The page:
Sharing the Joy of Purim: A Torah idea from Current Student Roee Raviv


Written by: Roee Raviv, Current Mayanot Men's Program Student 

I am currently learning at Mayanot and would like to share a teaching from the Lubavitcher Rebbe. Something that I have learnt recently, about the magnitude of the Simcha (joy) we experience on Purim and of a Jew’s constant state of self-sacrifice for Hashem (G-d) as Purim quickly approaches here in the Holy Land and also around the globe.

I was given the opportunity to connect with Chabad On the Coast in Tel Aviv, after which I made Aliyah and then decided to attend the Mayanot Institue of Jewish Studies in Jerusalem, exactly a year ago last Purim. Mayanot has changed my life and my relationship to Yiddishkeit (Judaism).  Most importantly it has made me proud to be a Jew and has helped me grow in my love for G-d and others. I realize now that I have always been loved by G-d regardless of my religious affiliations, so too the way G-d loves all of his children, and since coming to Mayanot I have been able to slowly break down many of the walls within myself and open up space in my heart. The more of a space I open the more true Simcha I am granted. I definitely want to Thank Mayanot for that.

This is a beautiful concept I think all can enjoy, about the wonderful joy one can experience on the special holiday of Purim: The Simcha of Purim is much greater than the Simcha of a regular Yom Tov (Holy day), even though on Yom Tov we have a commandment from the Torah to be in Simcha we do not have an obligation to drink wine, but on Purim we have a Mitzvah and even an obligation to drink “until you can’t tell the difference.”

Hashem created the world in order for His G-dly light to vitalize the world, to contract and draw down to this world in a measured and leveled manner. On Yom Tovs we are fortunate to receive an elevated level of His G-dly light which causes us to have an elevated level of Simcha. Despite the unique G-dly light that Hashem grants us on Yom Tov, the Simcha we experience is nonetheless measured and limited because the G-dly light is measured and limited.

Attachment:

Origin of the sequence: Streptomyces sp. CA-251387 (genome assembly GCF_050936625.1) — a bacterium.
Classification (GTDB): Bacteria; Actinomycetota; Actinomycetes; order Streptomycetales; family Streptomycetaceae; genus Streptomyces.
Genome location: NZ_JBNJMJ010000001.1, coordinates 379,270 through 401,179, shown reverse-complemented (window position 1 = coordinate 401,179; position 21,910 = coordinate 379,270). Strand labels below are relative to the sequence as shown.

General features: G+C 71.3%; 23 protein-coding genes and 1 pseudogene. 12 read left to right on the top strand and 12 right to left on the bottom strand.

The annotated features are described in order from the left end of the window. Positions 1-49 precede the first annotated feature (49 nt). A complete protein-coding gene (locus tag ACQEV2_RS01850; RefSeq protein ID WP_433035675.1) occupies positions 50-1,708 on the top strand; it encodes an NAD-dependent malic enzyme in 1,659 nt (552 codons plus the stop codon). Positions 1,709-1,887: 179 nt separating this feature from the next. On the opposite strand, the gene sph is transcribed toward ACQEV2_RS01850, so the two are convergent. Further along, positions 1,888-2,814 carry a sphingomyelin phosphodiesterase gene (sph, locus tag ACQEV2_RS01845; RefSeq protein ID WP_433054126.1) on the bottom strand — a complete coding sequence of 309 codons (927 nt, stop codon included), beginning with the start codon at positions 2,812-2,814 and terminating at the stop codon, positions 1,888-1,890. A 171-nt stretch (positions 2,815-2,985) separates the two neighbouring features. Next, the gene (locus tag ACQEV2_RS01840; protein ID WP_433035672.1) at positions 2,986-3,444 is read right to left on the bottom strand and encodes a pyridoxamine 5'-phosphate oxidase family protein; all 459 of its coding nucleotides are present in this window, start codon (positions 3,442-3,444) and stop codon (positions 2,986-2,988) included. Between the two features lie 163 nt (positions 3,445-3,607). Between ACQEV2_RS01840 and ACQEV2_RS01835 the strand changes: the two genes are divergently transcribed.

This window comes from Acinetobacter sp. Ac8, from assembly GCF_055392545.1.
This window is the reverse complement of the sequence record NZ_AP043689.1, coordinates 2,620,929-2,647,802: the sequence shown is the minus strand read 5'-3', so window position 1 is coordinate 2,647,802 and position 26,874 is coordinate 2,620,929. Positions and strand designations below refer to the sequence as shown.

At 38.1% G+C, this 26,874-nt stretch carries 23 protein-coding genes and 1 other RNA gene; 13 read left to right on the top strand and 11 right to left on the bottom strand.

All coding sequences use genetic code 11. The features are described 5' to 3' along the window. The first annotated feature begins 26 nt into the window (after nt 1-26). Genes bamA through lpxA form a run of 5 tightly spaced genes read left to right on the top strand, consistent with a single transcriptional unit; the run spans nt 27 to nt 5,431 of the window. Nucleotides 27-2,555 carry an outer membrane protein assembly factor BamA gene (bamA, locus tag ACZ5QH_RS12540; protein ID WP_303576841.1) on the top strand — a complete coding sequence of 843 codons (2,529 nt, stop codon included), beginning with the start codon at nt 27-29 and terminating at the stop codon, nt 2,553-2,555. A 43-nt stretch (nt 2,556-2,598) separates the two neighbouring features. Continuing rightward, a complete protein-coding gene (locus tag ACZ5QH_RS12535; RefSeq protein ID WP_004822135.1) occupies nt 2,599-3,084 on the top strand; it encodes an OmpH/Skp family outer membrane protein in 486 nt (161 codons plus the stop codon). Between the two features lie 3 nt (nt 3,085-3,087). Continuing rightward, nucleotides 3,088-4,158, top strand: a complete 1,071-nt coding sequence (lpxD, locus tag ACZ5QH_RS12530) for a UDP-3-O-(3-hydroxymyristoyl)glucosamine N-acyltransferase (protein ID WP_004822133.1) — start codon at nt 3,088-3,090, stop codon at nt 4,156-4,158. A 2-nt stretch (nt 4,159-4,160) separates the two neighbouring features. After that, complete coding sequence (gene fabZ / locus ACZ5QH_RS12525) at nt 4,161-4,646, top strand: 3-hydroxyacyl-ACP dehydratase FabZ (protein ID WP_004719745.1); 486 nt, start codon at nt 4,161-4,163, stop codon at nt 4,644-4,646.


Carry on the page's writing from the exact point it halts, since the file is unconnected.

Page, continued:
Purim was established in memory of the miracle that occurred for the Jewish people, due to their self-sacrifice. Self-sacrifice is not based on logic or understanding, it is much higher than logical reasoning and shatters limitations. So too the Simcha of Purim is not ordered or measured by the laws of creation, rather it is a Simcha loftier than all restrictions, logic and understanding to the level of “until you can’t tell the difference.”

Even though the Simcha of Purim is much greater than that of Yom Tov, we are commanded to prepare an extravagant feast and party which are limited and measured and so too we are allowed to work (do melacha)  on Purim, unlike on Yom Tov. This shows us that even in a time of feasting and partying and even when we are allowed to engage in work/ melacha, we are still in a state of self-sacrifice “until you can’t tell the difference” and this self-sacrifice is brought into all of our actions. 

Even in a time of feasting, or a time of mundane work, nothing should interest us more then doing mitzvot and connecting with Hashem. As the Alter Rebbe (the First Chabad Rabbi) would say, “I do not desire anything, I do not want your Gan Eden, I do not want your world to come, I only want you Hashem! “

I hope that this Purim everyone can internalize within themselves the presence of Hashem and ‘to know Hashem in all their ways’. Hashem shines his light on us all and invites us to get to know Him as I have recently learnt, and could not be more grateful for this opportunity to share and spread Torah, joy and a sliver of my Mayanot experience. With G-d’s help this Purim we will all reach levels of unrestricted and boundless Simcha and we will rejoice with Mashiach in the Beit Hamikdash Ha’shlishi.